At the jail it’s better, where Pinal’s officers are 1.7% above the market midpoint, but supervisors earn less than the midpoint.
Lamb said a 2.5% raise would cost the county about $104,000 more than he budgeted for. Similar increases for jail staff would be $57,000 over budget.
Years of service
Also at the Aug. 25 meeting, the board recognized three employees for work anniversaries: Yvonne R. Gomez, victim advocate at the County Attorney’s Office, 25 years; Jason D. Agresta, sheriff’s sergeant, 25 years; and Tracy J. Hampton, deputy supervisor in the Recorder’s Office, 20 years.
FLORENCE — The inaugural “Showdown on Main-Pitmaster Challenge,” featuring more than 20 professional barbecue teams, will be held Oct. 1-2 in downtown Florence.
Visitors will have an opportunity to meet professional pitmasters, watch them work and sample competition-level barbecue. Tasting tickets will be for sale for $2 each for a 2-ounce serving. There will be food trucks, live music, a beer garden and performances by local students.
The event will begin from 6-9 p.m. Friday, Oct. 1, with live bands performing. The event resumes at 10 a.m. the next day. Florence Unified School District students will perform music and dance and present artwork and STEM projects (science, technology, engineering and math) from 10:30 a.m. to 4 p.m.
A barbecue awards ceremony will be held at 4 p.m. and live bands will play from 5 to 9 p.m. to conclude the event. Proceeds will benefit the Florence Friends of Kids First Foundation, which supports students and school staff in many ways that can’t be done with state funding.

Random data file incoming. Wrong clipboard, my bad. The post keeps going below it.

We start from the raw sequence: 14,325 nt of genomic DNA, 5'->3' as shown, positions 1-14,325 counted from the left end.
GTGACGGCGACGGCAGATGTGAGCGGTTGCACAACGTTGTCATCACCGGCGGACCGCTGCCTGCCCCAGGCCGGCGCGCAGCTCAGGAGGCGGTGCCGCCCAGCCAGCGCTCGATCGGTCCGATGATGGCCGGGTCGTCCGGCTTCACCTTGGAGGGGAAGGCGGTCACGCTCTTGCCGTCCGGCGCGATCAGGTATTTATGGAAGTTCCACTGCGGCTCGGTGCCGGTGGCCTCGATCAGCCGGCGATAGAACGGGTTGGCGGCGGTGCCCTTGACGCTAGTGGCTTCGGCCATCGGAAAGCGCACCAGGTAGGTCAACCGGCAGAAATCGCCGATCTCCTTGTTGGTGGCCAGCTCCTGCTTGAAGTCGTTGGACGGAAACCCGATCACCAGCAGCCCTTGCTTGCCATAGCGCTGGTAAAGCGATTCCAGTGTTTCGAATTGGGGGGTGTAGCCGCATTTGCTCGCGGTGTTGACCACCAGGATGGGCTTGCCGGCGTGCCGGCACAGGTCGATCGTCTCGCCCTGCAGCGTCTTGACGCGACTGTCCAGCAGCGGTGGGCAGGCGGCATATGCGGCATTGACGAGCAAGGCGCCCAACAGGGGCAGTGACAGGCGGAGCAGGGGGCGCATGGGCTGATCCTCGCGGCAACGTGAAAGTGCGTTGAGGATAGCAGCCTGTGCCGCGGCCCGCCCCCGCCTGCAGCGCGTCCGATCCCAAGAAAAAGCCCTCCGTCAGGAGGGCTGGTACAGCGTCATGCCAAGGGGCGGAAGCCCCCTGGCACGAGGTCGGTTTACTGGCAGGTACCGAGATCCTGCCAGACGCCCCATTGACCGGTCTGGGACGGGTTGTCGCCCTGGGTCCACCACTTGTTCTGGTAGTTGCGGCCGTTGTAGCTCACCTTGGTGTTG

FLORENCE — Adults looking to sharpen their skills for reentering the workforce, as well as teens looking for their first job, will have a new resource in a few weeks at Florence Community Library.
What is now the library’s teen room will be equipped with classroom seating and laptop computers where participants can learn computer programs like Microsoft and Photoshop, improve their resumes and cover letters, practice interviews and more.
The library received a grant of more than $23,600 to make the Library Learning Commons possible. “As we strive to be the heart of the community, we look forward to utilizing the space for education, collaboration and innovation,” Library Manager Gloria Moreno said.
The Library Learning Commons will support education and workforce development through programming and partnerships, Moreno said. The Florence economic development director and the Chamber of Commerce will participate, and Moreno is working toward other partnerships as well.
The teen room has the advantage of having a door directly to the lobby, which will allow flexibility for programs to happen when the library is closed. What is now the library’s tech room next door will become the family and teen room.
The first class could begin before the room is complete. Tre McClain has already agreed to teach Microsoft basics and fundamentals. He said, “Together we will not only better your skills but boost your confidence and give you a can-do attitude for evolving your tech skills.”
The library was awarded $23,637 from the Arizona State Library, Archives and Public Records. The dollars came from the American Rescue Plan Act of 2021, which designated $200 million in pandemic response funding for the Institute of Museum and Library Services.
Moreno expressed thanks to the state library and the IMLS for making Florence’s program possible. The grant runs through August of next year, but Moreno said she’s hoping the partnerships and services will continue.